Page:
It started as many modern day mysteries do these days: Twitter.
During Monday’s preseason opener against the Sydney Kings, a fan came forward with a story pitch:
Hey @kylegoon if you want a piece on the new guys, ask Thabo about saving the lady with his raft going down the Provo River.— The Bird (@UtahUtesMan) October 3, 2017
Did Thabo Sefolosha save someone’s life?
“Who told you about the lady?” Sefolosha said when asked that question after Friday morning shootaround. “Wow, that’s random.”
But what the Jazz forward may view as a small encounter last month on the Provo River was a life-saving moment — and Lori Clark wants him, and fans of the Jazz, to know how much it meant to her.
“He didn’t realize I was really in dire straits,” she said in an interview with the Tribune. “He really did save my life that day.”
The 33-year-old Sefolosha has made it a point to go outdoors with his wife, Bertille, and two daughters, Lesedi and Naledi, to adapt to their new home. The day after they flew in from Europe, they decided to go rafting on a warm Sunday.
“We didn’t know exactly what to expect,” he said. “It was a little more challenging than we thought.”
It was rougher for some than others: Clark had decided to float on the river with several of her friends and her children, on what she called a “bucket list” adventure. But the river was faster and harder to handle than anticipated — many weekend tubers can relate.
With about 20 minutes left on the trip, Clark hit a boulder in the stream and flipped over. Her tube and oars quickly floated downstream. Her life vest rode up past her head, and she was struggling for air.
“I always wondered how people drowned in small water before this happened,” she said. “The water was so swift, I couldn’t catch my breath. It was really terrifying.”
One of her friends, Heidi Bishop, grabbed her shirt and tried to take her along with her, but she was worried that Clark might capsize her as well. As she thrashed along in the water, Clark was hitting rocks in the stream, gathering cuts and bruises.
They asked for help from at least one other person as they struggled: He advised them to keep along as they were and then went on his way.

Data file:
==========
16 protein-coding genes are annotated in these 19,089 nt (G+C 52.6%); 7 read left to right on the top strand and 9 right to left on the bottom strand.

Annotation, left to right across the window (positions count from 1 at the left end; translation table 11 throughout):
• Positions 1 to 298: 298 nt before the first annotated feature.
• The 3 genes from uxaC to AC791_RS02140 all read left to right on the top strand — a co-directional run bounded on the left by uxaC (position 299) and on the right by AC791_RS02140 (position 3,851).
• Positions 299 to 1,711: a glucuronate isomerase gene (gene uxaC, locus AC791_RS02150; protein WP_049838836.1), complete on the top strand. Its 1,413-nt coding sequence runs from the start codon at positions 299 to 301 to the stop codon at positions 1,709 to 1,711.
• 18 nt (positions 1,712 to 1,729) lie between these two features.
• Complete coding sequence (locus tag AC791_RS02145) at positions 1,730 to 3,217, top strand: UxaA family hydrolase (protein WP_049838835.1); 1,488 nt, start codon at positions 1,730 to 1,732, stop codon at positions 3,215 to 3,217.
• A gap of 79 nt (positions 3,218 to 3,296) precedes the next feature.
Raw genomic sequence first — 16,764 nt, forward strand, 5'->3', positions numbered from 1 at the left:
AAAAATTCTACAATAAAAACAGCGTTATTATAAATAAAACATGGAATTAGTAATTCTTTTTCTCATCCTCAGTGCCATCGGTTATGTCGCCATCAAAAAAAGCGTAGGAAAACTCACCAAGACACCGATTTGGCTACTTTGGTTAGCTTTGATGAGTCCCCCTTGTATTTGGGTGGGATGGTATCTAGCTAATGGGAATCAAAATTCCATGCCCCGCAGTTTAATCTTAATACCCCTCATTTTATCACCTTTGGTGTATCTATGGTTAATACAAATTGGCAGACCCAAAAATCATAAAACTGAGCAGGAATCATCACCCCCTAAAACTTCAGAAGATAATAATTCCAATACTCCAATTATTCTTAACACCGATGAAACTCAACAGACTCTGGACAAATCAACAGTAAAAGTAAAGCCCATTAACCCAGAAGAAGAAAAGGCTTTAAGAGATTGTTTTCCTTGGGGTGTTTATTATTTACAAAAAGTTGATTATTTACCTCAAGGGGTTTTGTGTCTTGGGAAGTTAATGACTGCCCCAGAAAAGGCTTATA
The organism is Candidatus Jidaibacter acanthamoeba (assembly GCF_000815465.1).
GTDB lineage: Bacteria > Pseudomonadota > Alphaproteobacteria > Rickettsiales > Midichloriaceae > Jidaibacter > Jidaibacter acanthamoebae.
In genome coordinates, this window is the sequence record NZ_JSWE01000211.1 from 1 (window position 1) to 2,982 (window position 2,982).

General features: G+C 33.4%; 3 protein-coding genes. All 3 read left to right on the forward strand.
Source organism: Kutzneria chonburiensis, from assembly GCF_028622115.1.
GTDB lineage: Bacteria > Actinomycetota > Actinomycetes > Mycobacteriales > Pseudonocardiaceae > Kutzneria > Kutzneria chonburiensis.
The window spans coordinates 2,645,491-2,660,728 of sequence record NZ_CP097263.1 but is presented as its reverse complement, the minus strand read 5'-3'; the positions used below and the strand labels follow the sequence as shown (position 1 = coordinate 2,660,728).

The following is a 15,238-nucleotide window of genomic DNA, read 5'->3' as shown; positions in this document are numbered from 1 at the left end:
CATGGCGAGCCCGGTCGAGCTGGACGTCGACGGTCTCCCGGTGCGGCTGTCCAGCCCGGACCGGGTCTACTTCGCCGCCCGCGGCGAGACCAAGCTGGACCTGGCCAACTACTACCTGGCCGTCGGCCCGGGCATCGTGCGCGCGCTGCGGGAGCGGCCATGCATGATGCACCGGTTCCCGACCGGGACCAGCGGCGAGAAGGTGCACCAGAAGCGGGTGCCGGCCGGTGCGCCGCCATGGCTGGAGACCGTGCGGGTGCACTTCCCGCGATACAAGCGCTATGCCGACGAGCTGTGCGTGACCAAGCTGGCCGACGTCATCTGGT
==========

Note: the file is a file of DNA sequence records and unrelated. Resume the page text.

It was at this moment of peril that the Sefoloshas came up the river. Thabo asked if he could help, then helped lift her into his raft.
“I don’t know how I would’ve gotten her 20 more minutes down the river,” Bishop recalled. “He really did save her life.”
As Clark was trying to soothe her nerves from the ordeal, she made idle conversation with the family, who was speaking in a foreign language. Sefolosha said he had recently moved from Atlanta for work.
“When I asked him where he worked, he just said he worked for the Jazz, not that he played for them,” Clark said. “I kind of figured he was a player because his feet were so big.”
If Sefolosha had only let her out 20 minutes later on dry land, most would’ve considered his duty done. But he exchanged numbers with Clark, then called on her the next day — partly asking for suggestions on places he could rent or buy, but also to check on how she was recovering.
Sefolosha’s assertion at practice was “I didn’t save nobody,” but it’s not as if the Provo River is always an easy journey: Three people died in May this year in the volatile waters. Many more have experienced tumbling in the Provo and struggling to get back afloat.
Few get an assist from an NBA star.
“It’s really nice to watch the Jazz now because they have a nice player on who will help anybody,” Clark said. “I just think Utah’s really lucky to have him. I thank God every day he showed up when he did.”
While his schedule is starting to get a little hectic for more outdoor recreation, Sefolosha said he enjoyed getting to know Utah over the summer. The family also went ziplining this year.
“Early on, we enjoyed it,” he said. “The kids are the age where they can really enjoy the outdoor activities.”
And, apparently, the occasional act of heroism.